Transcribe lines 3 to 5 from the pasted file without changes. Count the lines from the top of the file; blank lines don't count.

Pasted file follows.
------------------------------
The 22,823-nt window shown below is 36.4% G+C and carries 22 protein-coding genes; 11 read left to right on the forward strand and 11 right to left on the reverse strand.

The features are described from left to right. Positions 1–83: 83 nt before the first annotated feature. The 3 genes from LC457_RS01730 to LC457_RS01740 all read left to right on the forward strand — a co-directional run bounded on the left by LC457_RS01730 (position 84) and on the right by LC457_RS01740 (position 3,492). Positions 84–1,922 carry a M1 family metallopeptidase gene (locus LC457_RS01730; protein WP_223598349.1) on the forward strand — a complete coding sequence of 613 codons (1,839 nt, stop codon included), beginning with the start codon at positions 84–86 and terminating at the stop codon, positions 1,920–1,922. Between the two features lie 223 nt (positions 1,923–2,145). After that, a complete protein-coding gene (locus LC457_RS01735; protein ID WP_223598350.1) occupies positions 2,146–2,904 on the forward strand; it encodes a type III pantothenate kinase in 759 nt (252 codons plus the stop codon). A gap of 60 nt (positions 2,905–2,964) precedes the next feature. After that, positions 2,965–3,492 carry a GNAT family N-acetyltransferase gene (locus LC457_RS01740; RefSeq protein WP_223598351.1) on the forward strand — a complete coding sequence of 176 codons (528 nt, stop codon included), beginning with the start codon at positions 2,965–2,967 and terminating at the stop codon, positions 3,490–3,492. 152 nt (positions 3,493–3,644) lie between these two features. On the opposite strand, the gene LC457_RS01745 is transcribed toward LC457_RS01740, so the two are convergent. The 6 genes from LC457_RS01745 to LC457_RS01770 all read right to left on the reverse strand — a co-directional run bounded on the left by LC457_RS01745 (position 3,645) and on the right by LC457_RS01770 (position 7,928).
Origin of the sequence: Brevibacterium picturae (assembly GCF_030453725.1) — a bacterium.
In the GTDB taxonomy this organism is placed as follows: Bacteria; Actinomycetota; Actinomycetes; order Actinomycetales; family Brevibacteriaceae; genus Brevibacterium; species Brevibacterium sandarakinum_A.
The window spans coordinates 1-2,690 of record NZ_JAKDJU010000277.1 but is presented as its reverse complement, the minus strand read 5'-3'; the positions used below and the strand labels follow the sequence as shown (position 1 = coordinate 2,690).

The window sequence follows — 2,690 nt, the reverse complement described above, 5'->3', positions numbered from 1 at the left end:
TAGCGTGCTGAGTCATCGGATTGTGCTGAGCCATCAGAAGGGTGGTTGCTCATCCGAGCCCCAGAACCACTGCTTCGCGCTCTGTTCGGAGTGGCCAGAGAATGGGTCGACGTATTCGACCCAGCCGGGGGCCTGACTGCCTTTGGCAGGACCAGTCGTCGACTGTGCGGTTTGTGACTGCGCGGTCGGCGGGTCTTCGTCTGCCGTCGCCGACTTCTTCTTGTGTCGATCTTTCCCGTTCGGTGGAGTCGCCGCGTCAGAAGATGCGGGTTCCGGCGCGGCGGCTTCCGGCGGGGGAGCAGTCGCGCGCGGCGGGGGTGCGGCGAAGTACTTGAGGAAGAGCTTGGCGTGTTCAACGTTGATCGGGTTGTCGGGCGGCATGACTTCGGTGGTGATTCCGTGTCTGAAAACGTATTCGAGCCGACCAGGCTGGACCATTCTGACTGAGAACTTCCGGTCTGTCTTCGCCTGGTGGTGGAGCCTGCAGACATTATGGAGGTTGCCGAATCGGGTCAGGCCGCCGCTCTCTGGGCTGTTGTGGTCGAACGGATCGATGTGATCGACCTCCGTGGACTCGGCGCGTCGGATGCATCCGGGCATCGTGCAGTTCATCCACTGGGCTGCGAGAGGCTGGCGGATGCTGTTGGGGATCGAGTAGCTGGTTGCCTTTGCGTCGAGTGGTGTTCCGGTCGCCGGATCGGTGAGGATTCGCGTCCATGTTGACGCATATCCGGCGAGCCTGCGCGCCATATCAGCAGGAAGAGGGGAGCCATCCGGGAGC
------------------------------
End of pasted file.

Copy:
Origin of the sequence: Brevibacterium picturae (assembly GCF_030453725.1) — a bacterium.
In the GTDB taxonomy this organism is placed as follows: Bacteria; Actinomycetota; Actinomycetes; order Actinomycetales; family Brevibacteriaceae; genus Brevibacterium; species Brevibacterium sandarakinum_A.
The window spans coordinates 1-2,690 of record NZ_JAKDJU010000277.1 but is presented as its reverse complement, the minus strand read 5'-3'; the positions used below and the strand labels follow the sequence as shown (position 1 = coordinate 2,690).